Good luck!
 

sashanellie

Chirping
5 Years
Apr 19, 2015
72
11
99
I really have come to love my guineas. We did it this way:
We had three chickens. When we got day old chicks, we got 3 chickens and 6 guinea keets. So they grew up with the 3 chickens. They all were in the brooder together, and developed and trained to coop up together. I will say this about guineas - they are absolutely free range fowl, they need to run and flap and fly and cause chaos. They are great at the ticks and other critters, and we really love them. They share nest boxes with the chickens.

Some like to roost high in the trees, and so clipping their wings would make this survival instinct impossible. They are so fun to watch, also. Google some guinea videos!
Good luck,
Sasha
 

Sfraker

Songster
5 Years
Feb 17, 2014
560
69
151
Western NC
I raised my keets with my adult ducks. As soon as the guineas reached maturity they males started beating up my ducks. They had to be seperated. They we ill charge attack and pull out feathers. My big pekin drake would try to defend his flock but he would end up taking the brunt of the attack and would lose a lot of feathers. The ducks stay in their big pen and only come out to free range if I pen the guineas.

In my experience: They are fantastic watch dogs, the females spend a ton of time on their nests then don't take care of the keets when they are born so you have sick keets that pass away, also they will defend their nest against predators so are easily killed when nesting. I live on 10 acres of woods and have never found a tick on anyone in the family or the dogs since getting the guineas. My gardens are in much better shape with less insect issues since the guineas were released.

I don't clip wings and I don't coop them. They free range 24/7 and are kind of like dogs. When we go outside or come home from work they come running to say hello and see what you are doing. I can't imagine life without them, however I know my ducks would be happier without them. LOL!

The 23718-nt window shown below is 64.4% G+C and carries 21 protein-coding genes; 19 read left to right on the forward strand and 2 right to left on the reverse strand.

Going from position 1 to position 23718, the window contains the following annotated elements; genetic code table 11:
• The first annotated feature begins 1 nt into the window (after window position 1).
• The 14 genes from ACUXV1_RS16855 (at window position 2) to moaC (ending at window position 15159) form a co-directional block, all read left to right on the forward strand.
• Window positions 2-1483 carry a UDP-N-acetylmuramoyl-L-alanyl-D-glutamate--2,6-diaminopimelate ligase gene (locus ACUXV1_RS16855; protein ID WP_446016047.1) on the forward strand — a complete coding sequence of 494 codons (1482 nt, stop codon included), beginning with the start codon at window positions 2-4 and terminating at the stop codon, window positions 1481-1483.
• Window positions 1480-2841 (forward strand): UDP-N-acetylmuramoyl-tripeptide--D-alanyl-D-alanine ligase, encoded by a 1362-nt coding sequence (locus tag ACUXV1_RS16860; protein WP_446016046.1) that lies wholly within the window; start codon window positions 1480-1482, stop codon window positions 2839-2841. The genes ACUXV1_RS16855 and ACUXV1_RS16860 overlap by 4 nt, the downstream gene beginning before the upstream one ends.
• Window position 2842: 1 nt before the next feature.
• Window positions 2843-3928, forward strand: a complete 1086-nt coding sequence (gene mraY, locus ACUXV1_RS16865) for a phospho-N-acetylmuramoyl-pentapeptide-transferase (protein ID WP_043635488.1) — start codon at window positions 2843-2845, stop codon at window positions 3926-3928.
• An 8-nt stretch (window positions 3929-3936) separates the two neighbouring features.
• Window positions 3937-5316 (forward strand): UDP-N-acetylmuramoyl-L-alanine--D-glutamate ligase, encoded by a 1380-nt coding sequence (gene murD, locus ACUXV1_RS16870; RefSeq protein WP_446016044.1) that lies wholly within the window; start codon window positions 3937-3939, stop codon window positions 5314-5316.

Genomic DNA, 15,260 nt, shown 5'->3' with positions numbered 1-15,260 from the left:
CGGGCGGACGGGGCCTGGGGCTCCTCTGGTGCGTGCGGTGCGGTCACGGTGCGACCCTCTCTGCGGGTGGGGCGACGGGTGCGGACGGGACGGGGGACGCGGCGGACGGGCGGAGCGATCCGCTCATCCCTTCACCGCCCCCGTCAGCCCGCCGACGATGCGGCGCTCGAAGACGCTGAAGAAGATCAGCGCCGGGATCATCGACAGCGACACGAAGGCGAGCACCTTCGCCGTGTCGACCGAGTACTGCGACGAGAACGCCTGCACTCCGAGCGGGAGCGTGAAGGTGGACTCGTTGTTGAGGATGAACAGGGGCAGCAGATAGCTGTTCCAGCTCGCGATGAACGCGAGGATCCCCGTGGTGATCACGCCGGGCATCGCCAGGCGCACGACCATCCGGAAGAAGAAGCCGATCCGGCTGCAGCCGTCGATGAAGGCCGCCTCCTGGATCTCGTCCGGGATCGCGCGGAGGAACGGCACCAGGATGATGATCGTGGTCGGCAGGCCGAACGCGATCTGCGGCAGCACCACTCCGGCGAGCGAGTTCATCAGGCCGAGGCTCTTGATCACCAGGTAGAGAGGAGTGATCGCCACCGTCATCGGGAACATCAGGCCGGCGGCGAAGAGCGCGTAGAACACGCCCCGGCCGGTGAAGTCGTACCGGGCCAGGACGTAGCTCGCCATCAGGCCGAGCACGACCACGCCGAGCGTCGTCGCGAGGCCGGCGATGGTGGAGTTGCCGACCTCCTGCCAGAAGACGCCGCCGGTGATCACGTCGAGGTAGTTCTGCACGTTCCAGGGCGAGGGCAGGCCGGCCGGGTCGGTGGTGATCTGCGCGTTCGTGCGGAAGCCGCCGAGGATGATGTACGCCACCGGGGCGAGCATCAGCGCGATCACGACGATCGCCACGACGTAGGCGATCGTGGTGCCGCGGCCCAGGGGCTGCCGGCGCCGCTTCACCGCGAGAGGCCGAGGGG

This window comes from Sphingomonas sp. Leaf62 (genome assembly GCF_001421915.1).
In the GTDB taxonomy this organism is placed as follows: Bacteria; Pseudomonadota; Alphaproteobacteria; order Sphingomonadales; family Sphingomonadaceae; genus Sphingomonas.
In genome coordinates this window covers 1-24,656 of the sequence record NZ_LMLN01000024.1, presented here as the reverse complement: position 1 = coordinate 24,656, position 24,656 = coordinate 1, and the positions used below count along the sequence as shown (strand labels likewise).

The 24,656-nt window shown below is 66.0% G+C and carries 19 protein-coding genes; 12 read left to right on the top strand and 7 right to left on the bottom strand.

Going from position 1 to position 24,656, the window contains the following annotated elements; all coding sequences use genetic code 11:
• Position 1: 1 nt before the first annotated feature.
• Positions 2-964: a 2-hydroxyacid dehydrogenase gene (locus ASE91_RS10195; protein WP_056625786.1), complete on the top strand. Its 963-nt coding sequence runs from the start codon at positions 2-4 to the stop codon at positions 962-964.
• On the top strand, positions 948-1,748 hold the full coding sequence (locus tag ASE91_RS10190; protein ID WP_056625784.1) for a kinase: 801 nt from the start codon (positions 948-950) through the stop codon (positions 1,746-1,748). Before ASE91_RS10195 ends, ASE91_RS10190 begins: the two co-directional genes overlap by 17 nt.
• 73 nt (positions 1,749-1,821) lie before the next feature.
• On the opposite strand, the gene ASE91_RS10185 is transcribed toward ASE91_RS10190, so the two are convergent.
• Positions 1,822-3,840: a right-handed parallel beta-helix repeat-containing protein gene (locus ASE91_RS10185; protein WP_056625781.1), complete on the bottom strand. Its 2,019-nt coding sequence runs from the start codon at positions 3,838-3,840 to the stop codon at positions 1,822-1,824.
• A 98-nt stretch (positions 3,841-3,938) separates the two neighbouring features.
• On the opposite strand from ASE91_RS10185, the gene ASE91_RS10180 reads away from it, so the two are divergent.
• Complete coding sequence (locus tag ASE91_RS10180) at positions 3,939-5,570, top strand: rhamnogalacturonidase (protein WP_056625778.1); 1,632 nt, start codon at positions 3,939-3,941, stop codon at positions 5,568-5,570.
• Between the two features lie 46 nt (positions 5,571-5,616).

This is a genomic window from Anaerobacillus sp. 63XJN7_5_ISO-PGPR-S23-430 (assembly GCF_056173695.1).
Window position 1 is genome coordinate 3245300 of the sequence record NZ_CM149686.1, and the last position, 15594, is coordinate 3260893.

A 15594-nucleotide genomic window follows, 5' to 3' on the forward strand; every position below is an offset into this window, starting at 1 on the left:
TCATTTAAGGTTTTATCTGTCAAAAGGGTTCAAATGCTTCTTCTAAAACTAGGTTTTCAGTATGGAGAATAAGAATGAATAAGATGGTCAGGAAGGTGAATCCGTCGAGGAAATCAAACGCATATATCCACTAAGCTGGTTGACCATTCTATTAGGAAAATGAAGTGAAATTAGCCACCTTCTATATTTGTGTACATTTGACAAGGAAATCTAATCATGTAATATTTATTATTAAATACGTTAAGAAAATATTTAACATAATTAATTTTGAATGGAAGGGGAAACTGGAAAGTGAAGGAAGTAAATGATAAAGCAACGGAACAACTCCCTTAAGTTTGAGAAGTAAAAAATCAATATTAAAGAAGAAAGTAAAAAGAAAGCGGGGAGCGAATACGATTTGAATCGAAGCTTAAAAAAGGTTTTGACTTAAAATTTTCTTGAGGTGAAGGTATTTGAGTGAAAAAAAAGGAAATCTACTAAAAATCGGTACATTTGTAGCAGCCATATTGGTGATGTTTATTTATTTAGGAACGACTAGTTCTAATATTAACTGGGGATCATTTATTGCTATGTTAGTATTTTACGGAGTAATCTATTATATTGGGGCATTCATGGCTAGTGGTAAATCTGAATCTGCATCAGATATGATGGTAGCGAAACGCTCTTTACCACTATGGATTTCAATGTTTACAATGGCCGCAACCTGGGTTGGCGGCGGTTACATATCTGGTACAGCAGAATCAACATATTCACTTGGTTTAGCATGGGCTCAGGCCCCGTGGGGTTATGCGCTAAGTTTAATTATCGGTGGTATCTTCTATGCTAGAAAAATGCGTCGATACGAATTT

Meaghan

Chirping
5 Years
Dec 3, 2014
152
7
63
Archer, FL
We are set to pick up 5 keets this weekend. I think we will have to wing clip for sure, although we have 5 acres our property is only a few hundred feet wide and very long so we could very easily annoy our neighbors with them. We also live on a semi-busy road that they could easily be hit on if they choose to fly over that fence. We also have a coyote that lives on our and our neighbors property as it's mostly a vacant property, so we cannot let them stay outside at night or we would soon have no guinea hens. Our other neighbors have lost half of their chickens in just a few weeks span until he started penning them in at night.
 

chickenscratch9

In the Brooder
Mar 25, 2015
8
1
29
Invest in a quality .22 rifle and plink those predators off. My dad always said shoot, shovel, and shut up. Then follow these tips (link) to help keep the guinea fowl around the farm. Some hatcheries offer pinioning as keets so the guinea is permanently prevented from flying well. You can also trim their wings but this has to be done periodically. If you raise the guineas from keets with other poultry, they usually get along better but may still bully smaller poultry.